The case is Shultz v. Schearith, decided on August 10. When plaintiff returned from her honeymoon on July 20, 2015, she was visibly pregnant. Management fired her the next day, stating her position was eliminated. The termination was effective August 14, 2015. After plaintiff's lawyer got involved, defendant sent plaintiff a letter on August 5, 2015 stating defendant had reinstated her position and she would not be terminated on August 14, 2015.
Here's the question: was plaintiff's limited termination an adverse employment action? The courts hold that not everything bad that happens at work is worth a lawsuit. Plaintiff has to allege an adverse action, which is part of the prima facie case of employment discrimination. What follows is the definition of adverse action:
A plaintiff sustains an adverse employment action if he or she endures a materially adverse change in the terms and conditions of employment. To be materially adverse a change in working conditions must be more disruptive than a mere inconvenience or an alteration of job responsibilities. A materially adverse change might be indicated by a termination of employment, a demotion evidenced by a decrease in wage or salary, a less distinguished title, a material loss of benefits, significantly diminished material responsibilities, or other indices . . . unique to a particular situation.Both sides have decent arguments on appeal. The Court of Appeals summarizes them:
Shultz argues that informing an employee that she has been fired is the quintessential adverse employment action, in that it terminates (even if prospectively) her employment, occasioning both the psychological anxiety of unemployment and the costs associated with beginning a search for employment (and, where the employee believes she has been fired for discriminatory reasons, the costs of finding and retaining counsel to pursue appropriate legal action). Defendants argue in response that the tangible adverse consequences of firing are imposed only when the job is actually lost; during the interim period before the firing becomes effective, the employee continues to work in the same position and receive the same pay and benefits. Each of those arguments has some intuitive appeal.
As Judge Lynch writes, "Our Court ... has not yet decided whether a notice of termination, which is rescinded before the termination is implemented, qualifies as an adverse employment action." So the Court of Appeals (Lynch, Cabranes and Matsumoto D.J.] draws from Supreme Court authority on when to calculate the statute of limitations in wrongful discharge claims. In Delaware State College v. Ricks, 449 US 250 (1980), the Court said the SOL starts to run when the plaintiff learns about his termination, i.e., when management notifies him about it, even if the termination actually takes effect down the road. Judge Lynch writes, "The Supreme Court’s conclusion that a discrimination claim accrues upon notice of termination, rather than upon the implementation of that decision, necessarily implies that the notification of termination qualifies as an adverse employment action."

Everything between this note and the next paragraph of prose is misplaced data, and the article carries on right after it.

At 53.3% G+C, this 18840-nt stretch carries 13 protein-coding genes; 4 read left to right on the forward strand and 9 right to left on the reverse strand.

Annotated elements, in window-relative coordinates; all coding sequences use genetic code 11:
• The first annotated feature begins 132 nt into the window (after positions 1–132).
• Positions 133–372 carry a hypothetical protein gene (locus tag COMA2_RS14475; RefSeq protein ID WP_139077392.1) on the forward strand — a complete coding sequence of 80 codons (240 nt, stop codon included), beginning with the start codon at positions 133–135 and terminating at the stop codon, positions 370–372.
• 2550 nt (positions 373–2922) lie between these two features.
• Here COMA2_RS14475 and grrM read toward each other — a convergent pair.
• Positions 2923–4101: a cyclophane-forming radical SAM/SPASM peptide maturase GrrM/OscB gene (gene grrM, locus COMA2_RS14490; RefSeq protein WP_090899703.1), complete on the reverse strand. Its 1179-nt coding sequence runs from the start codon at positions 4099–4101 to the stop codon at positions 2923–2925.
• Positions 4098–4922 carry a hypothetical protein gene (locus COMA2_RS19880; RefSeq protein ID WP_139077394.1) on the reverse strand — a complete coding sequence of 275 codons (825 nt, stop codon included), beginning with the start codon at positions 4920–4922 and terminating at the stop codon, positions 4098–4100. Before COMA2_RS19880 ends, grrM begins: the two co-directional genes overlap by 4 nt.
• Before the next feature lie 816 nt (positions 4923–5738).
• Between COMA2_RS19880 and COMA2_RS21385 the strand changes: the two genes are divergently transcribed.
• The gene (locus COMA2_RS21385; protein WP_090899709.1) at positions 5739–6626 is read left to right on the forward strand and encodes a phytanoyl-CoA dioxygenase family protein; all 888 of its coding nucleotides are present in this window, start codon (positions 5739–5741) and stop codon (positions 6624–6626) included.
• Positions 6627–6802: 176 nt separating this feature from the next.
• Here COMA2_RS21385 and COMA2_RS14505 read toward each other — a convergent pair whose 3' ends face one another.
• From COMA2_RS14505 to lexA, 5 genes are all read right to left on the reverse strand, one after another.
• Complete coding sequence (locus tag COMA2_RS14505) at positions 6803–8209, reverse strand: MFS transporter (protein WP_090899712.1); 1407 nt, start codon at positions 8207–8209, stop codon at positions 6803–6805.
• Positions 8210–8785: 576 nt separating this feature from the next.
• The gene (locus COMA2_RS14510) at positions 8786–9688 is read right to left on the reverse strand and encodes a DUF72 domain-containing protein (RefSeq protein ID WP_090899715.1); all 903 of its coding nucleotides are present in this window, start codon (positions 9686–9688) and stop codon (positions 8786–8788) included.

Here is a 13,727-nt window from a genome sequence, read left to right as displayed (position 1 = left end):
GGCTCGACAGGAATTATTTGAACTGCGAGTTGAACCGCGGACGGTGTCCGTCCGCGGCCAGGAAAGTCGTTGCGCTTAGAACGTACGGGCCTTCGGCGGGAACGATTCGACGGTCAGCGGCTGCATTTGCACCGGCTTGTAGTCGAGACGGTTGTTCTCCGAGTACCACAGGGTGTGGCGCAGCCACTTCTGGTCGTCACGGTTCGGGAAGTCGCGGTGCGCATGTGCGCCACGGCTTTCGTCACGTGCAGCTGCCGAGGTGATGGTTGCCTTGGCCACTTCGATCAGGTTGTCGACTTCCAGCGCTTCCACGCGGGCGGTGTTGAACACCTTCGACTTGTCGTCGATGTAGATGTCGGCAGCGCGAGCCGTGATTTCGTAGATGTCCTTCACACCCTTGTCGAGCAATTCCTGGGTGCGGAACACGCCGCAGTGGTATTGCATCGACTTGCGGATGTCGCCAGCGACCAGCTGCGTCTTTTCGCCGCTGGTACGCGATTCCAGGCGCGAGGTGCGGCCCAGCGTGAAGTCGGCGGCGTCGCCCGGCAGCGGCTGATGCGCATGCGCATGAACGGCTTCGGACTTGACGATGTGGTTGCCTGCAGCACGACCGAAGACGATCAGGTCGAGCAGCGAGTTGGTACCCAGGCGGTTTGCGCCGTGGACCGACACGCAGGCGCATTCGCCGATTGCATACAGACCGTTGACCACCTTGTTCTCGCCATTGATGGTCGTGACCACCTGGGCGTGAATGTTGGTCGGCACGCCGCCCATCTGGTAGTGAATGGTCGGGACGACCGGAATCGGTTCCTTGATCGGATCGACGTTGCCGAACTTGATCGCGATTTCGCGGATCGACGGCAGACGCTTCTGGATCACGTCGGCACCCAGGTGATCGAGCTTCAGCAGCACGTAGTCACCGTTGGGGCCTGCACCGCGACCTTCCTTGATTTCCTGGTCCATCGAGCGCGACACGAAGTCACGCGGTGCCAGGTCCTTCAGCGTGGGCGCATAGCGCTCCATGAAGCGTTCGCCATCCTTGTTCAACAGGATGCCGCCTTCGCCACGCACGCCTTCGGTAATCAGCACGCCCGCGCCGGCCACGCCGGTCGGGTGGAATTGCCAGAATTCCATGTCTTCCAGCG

The Court tells how this decision works in practice. The short termination period does give plaintiff a case, but it may result in limited damages, especially if she did not lose any money. Also, since plaintiffs must mitigate their damages, the Court of Appeals has held in the past that “[a]n employer may toll the running of back pay damages by making an unconditional offer to the plaintiff of a job substantially equivalent to the one he or she was denied, even without an offer of retroactive seniority.” Pierce v. F.R. Tripler & Co., 955 F.2d 820, 830 (2d Cir. 1992). The Court adds that, in some cases, a rescinded termination decision may not be an adverse action if the employer does it quickly, like the next day, rendering the termination a de minimus event. But for plaintiff in this case, it could be an adverse action because she "had ample time to experience the dislocation of losing her employment at a particularly vulnerable time, undertake the effort of retaining counsel, and inform the Congregation that she was going to file suit."
This reasoning also supports plaintiff's FMLA interference suit, which stems from the same facts. Employers cannot interfere with employee rights under that statute. "We see no reason to construe the FMLA differently from Title VII with respect to whether the rescission of a notice of termination given to a pregnant employee establishes as a matter of law that the notice may not constitute an adverse employment action sufficient to deter or interfere with the employee’s exercise of FMLA rights."